Format

Send to

Choose Destination
See comment in PubMed Commons below
Nat Neurosci. 2014 Jul;17(7):981-6. doi: 10.1038/nn.3736. Epub 2014 Jun 1.

Patterns across multiple memories are identified over time.

Author information

1
1] Program in Neurosciences and Mental Health, The Hospital for Sick Children, Toronto, Ontario, Canada. [2] Department of Psychology, University of Toronto, Toronto, Ontario, Canada. [3] Department of Physiology, University of Toronto, Toronto, Ontario, Canada. [4] Institute of Medical Science, University of Toronto, Toronto, Ontario, Canada. [5] Department of Biological Sciences, University of Toronto Scarborough, Toronto, Ontario, Canada. [6] Department of Cell and Systems Biology, University of Toronto, Toronto, Ontario, Canada.
2
1] Program in Neurosciences and Mental Health, The Hospital for Sick Children, Toronto, Ontario, Canada. [2] Department of Physiology, University of Toronto, Toronto, Ontario, Canada.
3
1] Program in Neurosciences and Mental Health, The Hospital for Sick Children, Toronto, Ontario, Canada. [2] Institute of Medical Science, University of Toronto, Toronto, Ontario, Canada.
4
1] Program in Neurosciences and Mental Health, The Hospital for Sick Children, Toronto, Ontario, Canada. [2] Department of Psychology, University of Toronto, Toronto, Ontario, Canada. [3] Department of Physiology, University of Toronto, Toronto, Ontario, Canada. [4] Institute of Medical Science, University of Toronto, Toronto, Ontario, Canada.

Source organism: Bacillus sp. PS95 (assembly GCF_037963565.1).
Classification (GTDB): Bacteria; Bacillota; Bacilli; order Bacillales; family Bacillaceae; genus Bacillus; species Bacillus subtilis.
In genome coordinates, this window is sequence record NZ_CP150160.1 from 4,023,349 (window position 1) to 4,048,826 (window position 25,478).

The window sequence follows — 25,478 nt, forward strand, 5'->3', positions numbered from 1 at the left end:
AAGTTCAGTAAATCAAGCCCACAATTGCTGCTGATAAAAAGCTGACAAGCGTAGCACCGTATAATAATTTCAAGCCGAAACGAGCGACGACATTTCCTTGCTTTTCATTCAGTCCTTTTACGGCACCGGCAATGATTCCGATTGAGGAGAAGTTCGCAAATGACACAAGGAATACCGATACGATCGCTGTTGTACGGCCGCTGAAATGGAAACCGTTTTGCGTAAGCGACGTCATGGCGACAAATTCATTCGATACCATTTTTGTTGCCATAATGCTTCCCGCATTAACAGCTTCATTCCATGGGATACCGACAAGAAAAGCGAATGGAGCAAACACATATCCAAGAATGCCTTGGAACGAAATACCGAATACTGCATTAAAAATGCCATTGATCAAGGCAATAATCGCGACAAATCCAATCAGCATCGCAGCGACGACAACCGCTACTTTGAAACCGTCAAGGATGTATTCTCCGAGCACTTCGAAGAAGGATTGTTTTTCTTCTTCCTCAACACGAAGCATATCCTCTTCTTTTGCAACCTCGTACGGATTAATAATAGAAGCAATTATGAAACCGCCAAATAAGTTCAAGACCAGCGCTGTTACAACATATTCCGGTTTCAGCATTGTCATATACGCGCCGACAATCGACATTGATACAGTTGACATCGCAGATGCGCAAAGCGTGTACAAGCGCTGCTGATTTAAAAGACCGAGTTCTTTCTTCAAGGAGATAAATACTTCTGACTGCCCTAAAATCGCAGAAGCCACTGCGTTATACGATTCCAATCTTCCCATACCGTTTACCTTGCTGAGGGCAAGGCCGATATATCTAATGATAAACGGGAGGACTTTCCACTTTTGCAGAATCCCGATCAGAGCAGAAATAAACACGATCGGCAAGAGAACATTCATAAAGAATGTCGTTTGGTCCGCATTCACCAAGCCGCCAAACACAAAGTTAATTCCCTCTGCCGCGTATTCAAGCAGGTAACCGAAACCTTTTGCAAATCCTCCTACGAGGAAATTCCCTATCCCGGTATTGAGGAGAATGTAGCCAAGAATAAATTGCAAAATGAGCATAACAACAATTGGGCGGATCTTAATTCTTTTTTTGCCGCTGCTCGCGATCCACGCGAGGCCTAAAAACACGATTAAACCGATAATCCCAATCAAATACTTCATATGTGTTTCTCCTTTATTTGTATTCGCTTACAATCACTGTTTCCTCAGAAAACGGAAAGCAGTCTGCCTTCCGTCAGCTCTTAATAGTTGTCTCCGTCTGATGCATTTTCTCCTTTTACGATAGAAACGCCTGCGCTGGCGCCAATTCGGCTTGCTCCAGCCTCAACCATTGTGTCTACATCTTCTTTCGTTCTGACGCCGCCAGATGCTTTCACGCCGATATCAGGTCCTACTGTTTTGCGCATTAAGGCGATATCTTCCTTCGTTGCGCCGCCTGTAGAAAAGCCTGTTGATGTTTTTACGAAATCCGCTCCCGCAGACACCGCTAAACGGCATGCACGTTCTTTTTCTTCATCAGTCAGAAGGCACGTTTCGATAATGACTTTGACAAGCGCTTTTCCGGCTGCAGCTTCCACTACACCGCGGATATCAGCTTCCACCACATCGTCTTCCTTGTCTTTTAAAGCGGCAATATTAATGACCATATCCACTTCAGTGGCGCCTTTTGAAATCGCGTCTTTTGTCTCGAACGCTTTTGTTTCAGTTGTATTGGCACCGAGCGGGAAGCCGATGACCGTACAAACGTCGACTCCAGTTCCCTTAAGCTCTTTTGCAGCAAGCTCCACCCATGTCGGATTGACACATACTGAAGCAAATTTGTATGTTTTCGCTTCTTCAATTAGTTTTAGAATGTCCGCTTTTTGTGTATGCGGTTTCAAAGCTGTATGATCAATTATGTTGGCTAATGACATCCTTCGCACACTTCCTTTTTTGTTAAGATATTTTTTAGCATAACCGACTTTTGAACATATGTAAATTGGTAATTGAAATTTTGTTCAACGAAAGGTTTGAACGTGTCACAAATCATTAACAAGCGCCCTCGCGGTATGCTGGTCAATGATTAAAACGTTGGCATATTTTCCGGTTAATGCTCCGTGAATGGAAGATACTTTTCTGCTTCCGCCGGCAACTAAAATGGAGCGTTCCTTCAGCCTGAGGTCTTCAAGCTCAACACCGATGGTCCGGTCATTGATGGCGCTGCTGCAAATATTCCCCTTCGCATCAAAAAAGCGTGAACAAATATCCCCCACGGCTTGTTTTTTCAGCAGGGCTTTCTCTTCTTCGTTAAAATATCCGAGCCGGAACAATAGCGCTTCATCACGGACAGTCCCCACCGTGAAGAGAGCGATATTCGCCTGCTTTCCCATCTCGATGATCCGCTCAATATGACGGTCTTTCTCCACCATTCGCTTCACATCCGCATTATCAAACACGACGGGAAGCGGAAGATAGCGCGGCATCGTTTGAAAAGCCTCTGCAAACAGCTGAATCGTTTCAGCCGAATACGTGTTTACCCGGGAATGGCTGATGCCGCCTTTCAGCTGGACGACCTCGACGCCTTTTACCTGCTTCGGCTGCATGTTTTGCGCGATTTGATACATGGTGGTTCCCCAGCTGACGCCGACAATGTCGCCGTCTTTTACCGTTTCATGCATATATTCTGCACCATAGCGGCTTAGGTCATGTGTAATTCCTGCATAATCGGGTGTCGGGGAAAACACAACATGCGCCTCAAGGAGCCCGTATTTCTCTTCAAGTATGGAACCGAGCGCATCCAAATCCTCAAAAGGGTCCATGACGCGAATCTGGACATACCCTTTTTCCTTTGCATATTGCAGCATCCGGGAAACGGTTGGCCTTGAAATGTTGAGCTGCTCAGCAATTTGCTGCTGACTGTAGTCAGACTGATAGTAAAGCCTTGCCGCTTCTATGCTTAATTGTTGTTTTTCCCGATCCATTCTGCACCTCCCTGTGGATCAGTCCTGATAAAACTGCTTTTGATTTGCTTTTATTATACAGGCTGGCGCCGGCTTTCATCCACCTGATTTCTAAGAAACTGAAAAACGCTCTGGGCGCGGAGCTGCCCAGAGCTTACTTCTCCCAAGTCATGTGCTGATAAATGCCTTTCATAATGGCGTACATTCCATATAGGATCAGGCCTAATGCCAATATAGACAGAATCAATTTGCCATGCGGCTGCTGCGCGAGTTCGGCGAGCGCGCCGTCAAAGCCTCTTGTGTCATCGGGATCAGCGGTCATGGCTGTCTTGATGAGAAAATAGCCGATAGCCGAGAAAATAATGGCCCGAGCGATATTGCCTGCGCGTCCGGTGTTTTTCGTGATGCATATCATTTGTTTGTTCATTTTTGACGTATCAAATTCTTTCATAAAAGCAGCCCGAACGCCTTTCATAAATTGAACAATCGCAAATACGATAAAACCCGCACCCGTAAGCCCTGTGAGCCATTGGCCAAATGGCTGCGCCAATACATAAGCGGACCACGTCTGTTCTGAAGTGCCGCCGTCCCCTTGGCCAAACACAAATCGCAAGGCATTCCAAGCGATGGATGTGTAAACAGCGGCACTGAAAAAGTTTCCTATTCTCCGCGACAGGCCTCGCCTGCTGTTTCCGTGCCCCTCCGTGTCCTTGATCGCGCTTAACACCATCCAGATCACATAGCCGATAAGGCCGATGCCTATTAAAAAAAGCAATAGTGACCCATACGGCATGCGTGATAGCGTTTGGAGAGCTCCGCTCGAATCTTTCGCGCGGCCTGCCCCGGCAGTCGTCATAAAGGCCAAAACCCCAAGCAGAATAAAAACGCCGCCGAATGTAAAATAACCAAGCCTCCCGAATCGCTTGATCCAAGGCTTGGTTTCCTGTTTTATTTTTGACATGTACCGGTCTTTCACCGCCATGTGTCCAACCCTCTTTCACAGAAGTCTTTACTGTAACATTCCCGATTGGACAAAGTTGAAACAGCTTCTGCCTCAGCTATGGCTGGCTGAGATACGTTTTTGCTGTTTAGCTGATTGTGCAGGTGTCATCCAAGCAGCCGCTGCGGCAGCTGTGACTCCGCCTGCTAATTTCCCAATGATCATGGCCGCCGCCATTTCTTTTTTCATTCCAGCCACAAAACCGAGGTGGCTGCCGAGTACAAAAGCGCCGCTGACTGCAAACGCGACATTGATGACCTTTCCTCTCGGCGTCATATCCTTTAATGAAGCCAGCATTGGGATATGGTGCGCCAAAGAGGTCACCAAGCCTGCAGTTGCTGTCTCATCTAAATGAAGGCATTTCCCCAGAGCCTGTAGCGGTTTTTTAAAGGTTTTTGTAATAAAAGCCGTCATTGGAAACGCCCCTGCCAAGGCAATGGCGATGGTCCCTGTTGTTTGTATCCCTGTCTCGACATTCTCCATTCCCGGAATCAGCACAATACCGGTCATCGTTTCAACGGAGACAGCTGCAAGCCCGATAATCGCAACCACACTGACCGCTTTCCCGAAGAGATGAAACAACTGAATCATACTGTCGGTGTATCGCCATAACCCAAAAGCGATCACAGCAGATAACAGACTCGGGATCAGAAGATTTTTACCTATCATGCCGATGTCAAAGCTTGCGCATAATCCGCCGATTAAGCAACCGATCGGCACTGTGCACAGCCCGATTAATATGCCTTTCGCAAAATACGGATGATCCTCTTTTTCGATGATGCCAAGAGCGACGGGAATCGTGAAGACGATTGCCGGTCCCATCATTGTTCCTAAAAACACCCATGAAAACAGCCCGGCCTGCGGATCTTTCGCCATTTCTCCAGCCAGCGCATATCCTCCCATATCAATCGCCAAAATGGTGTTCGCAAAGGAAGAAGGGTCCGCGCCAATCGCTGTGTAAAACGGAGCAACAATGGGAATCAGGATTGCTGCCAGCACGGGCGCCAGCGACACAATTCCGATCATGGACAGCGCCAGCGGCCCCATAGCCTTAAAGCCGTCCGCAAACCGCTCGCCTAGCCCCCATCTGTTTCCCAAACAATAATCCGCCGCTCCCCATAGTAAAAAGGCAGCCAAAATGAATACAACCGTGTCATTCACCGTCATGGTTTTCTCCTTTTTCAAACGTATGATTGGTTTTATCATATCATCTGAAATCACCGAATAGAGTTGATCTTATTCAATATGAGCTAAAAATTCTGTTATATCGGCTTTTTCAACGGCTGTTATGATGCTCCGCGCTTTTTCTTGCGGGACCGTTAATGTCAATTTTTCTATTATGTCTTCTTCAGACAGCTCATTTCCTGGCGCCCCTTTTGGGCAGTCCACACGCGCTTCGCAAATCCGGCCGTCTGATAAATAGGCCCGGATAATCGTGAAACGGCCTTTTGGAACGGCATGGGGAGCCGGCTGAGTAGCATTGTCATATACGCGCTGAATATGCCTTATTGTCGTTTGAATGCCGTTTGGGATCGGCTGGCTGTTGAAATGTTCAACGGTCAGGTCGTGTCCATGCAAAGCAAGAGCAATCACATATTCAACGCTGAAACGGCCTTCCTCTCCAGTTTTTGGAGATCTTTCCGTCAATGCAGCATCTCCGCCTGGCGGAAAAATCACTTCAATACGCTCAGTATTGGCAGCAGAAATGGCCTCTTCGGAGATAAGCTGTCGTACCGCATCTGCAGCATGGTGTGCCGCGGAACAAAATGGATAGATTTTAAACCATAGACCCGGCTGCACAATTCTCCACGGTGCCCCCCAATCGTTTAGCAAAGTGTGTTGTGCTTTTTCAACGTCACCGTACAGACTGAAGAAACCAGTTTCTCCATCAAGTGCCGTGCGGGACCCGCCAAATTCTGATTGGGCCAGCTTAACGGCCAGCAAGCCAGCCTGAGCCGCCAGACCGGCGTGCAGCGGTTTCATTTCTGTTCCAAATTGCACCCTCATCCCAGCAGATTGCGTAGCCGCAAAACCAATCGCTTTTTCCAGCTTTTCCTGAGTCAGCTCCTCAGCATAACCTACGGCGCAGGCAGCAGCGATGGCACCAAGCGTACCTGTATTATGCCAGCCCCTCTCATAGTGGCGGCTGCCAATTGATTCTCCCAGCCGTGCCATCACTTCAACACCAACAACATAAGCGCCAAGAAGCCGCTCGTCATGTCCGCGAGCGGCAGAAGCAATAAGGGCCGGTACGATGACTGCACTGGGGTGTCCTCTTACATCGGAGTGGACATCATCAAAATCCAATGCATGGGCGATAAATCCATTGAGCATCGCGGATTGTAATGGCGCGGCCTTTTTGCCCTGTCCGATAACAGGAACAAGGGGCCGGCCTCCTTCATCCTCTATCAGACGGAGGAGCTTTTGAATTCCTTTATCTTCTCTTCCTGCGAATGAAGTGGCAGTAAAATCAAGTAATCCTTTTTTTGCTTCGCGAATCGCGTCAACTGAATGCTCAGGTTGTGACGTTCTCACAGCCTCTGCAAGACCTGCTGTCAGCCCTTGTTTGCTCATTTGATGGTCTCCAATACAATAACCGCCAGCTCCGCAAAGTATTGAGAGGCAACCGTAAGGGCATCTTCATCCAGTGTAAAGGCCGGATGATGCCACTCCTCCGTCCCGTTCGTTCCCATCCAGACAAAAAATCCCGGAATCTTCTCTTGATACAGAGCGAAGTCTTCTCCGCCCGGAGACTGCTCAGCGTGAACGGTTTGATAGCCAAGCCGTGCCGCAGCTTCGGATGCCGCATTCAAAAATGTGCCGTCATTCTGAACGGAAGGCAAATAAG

5
Department of Cell and Systems Biology, University of Toronto, Toronto, Ontario, Canada.

Abstract

Memories are not static but continue to be processed after encoding. This is thought to allow the integration of related episodes via the identification of patterns. Although this idea lies at the heart of contemporary theories of systems consolidation, it has yet to be demonstrated experimentally. Using a modified water-maze paradigm in which platforms are drawn stochastically from a spatial distribution, we found that mice were better at matching platform distributions 30 d compared to 1 d after training. Post-training time-dependent improvements in pattern matching were associated with increased sensitivity to new platforms that conflicted with the pattern. Increased sensitivity to pattern conflict was reduced by pharmacogenetic inhibition of the medial prefrontal cortex (mPFC). These results indicate that pattern identification occurs over time, which can lead to conflicts between new information and existing knowledge that must be resolved, in part, by computations carried out in the mPFC.

PMID:
24880213
DOI:
10.1038/nn.3736
[Indexed for MEDLINE]
PubMed Commons home

PubMed Commons

0 comments
How to join PubMed Commons

    Supplemental Content

    Full text links

    Icon for Nature Publishing Group
    Loading ...
    Support Center